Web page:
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POLICY AND FINANCING MEASURESBesides solutions like the ones outlined above, it is imperative that governments create policy frameworks (governing, among other things, public procurement, Total Cost of Ownership, and fiscal incentives) that stimulate clean, smart innovation, as well as adopting more ambitious energy and resource efficiency performance standards. At the same time, governments need to facilitate reform of healthcare systems, in order to make them more accessible and affordable, with greater focus on prevention and home healthcare solutions. It is also vital that we drive the renovation of all existing building stock and other city infrastructure with energy and resource-efficient solutions and approaches. An annual commitment to a 3 per cent energy-efficiency improvement in this area (compared to the current 1 per cent) would lower Europe's required investment in zero-carbon energy infrastructure - renewable energy; nuclear; carbon capture and storage - up to 2050 by a factor of three. Likewise, we would benefit greatly by moving financing mechanisms away from "lowest initial cost" to integral "life-cycle value"-based. This involves developing new business models that balance operating expense and capital expenditure. In this respect, it is important to recognise that when people or projects need financing mechanisms and solutions, there is a budgeting issue that must be addressed too. As we move from lowest initial cost/linear business models to address our medium and longer-term challenges, we have to do the same with our budgeting processes and financial planning. Too often, budgets have a one-year scope, or companies are judged on annual or even quarterly performance. By taking resource efficiency considerations into account when making budgetary projections, we - politicians, businesses, the electorate - will be able to make better choices with real long-term benefits.At Philips, we are designing and testing innovative new business models that can help foster sustainable development. For example, the "Pay per Lux" lighting concept currently being trialed in the Netherlands provides companies with state-of-the-art energy-saving lighting systems without any capital expenditure. It works like this: after installation, we retain ownership and maintenance of the lighting, and in return the customer pays only for the amount of light emitted. This encourages the deployment of energy-efficient solutions and advanced lighting controls. CONCLUSIONWith a forward-looking agenda focused firmly on the greater common good in the long term, and based on a collaborative model that brings together Above: The Sustainable Development Challenge018 industry intro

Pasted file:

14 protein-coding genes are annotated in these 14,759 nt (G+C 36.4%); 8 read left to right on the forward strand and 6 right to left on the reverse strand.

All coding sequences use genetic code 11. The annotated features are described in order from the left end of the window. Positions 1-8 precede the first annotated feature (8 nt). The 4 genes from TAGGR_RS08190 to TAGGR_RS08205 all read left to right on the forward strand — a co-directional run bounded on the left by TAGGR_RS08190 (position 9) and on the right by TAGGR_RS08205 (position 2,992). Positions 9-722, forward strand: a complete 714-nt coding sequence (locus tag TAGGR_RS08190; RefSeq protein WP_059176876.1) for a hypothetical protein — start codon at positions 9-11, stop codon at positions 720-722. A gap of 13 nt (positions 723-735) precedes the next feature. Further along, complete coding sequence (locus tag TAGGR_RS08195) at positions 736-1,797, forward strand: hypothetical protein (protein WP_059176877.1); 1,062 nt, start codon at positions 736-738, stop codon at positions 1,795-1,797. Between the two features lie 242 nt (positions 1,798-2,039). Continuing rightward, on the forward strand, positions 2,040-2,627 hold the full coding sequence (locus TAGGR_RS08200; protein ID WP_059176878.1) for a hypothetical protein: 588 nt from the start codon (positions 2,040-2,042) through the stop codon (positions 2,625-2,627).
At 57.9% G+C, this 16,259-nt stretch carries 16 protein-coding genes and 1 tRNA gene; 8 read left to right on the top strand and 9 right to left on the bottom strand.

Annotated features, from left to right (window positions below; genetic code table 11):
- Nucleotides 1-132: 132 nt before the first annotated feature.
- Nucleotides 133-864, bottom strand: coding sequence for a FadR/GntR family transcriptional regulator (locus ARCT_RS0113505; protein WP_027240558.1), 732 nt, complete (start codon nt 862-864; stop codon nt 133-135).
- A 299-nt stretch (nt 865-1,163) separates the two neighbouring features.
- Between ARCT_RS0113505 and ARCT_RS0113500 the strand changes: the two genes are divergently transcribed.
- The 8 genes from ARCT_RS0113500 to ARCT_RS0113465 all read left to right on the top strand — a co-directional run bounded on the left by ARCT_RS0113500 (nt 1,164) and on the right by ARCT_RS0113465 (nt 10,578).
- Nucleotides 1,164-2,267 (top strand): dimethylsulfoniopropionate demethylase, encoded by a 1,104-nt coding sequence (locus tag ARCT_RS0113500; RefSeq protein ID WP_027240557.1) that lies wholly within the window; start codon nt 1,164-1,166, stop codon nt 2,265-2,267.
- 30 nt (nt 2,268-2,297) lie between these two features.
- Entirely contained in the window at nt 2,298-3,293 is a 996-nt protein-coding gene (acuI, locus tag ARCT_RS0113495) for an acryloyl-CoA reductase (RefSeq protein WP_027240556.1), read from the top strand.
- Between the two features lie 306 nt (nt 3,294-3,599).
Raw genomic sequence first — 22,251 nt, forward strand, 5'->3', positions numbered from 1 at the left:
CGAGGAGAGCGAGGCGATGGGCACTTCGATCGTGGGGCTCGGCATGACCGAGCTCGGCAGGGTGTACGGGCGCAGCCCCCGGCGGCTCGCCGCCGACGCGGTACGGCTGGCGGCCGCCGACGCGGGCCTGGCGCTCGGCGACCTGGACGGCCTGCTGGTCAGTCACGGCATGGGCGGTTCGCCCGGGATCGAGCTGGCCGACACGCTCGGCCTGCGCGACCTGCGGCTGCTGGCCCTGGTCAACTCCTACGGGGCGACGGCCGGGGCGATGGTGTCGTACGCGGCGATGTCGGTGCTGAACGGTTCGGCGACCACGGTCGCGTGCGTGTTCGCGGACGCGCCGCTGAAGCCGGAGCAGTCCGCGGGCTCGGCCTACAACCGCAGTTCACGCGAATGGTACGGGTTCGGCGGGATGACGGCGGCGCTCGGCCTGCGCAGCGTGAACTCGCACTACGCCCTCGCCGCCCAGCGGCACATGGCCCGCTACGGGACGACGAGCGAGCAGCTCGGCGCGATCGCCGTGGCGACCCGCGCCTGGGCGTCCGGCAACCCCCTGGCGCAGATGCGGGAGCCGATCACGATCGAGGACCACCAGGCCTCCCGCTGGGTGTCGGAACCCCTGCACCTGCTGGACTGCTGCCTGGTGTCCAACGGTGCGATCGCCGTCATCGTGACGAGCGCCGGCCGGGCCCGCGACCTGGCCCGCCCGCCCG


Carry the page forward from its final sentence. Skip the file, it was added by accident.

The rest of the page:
Above: SchoolVision lighting by Philips Below: Harry Verhaarboth the private and public sectors, we can move toward a healthy and more sustainable world. Key to that approach is to drive social and ecological innovation simultaneously. In this regard, reform of healthcare systems and the concept of a "circular society" are the main drivers that will enable all economies and geographies to develop healthy, prosperous and equitable lifestyles that can be sustained far into the future. n For more information: THE AUTHORHarry Verhaar has over 20 years of experience in the lighting industry, and is currently Head of Global Public & Government Affairs for Philips Lighting. He is responsible for the strategy, outreach and stakeholder management on energy & climate change, resource efficiency and sustainable development, with a key focus on the role of the LED lighting revolution.Since the end of 2003, Mr Verhaar has been the architect of the lighting strategy on energy and climate change, which has resulted in a global momentum for phasing out of old lighting technologies for street-ligthing; non-residential buildings and homes. Furthermore, he is responsible for the 'off-grid lighting' program at Philips Lighting, aimed at supporting sustainable pathways for developing countries. He is an active member of a number of partnership networks, among which The Climate Group; WBCSD; World Green Building Council; Prince of Wales Corporate Leadership Group on Climate Change; several UN organizations and a member of the Advisory Board of The Lisbon Council. Mr Verhaar is a recipient of the 2011 UN Leader of Change Award, and has received the Carbon War Room's Gigaton award on behalf of Philips. He holds an MSc in Solid State Luminescence from the University of Utrecht, The Netherlands.Contact details:Harry VerhaarPhilips Lighting B.V.Mathildelaan 1, Bldg EEC1.175611 BD EindhovenThe Netherlandsharry.verhaar@philips.comindustry intro 019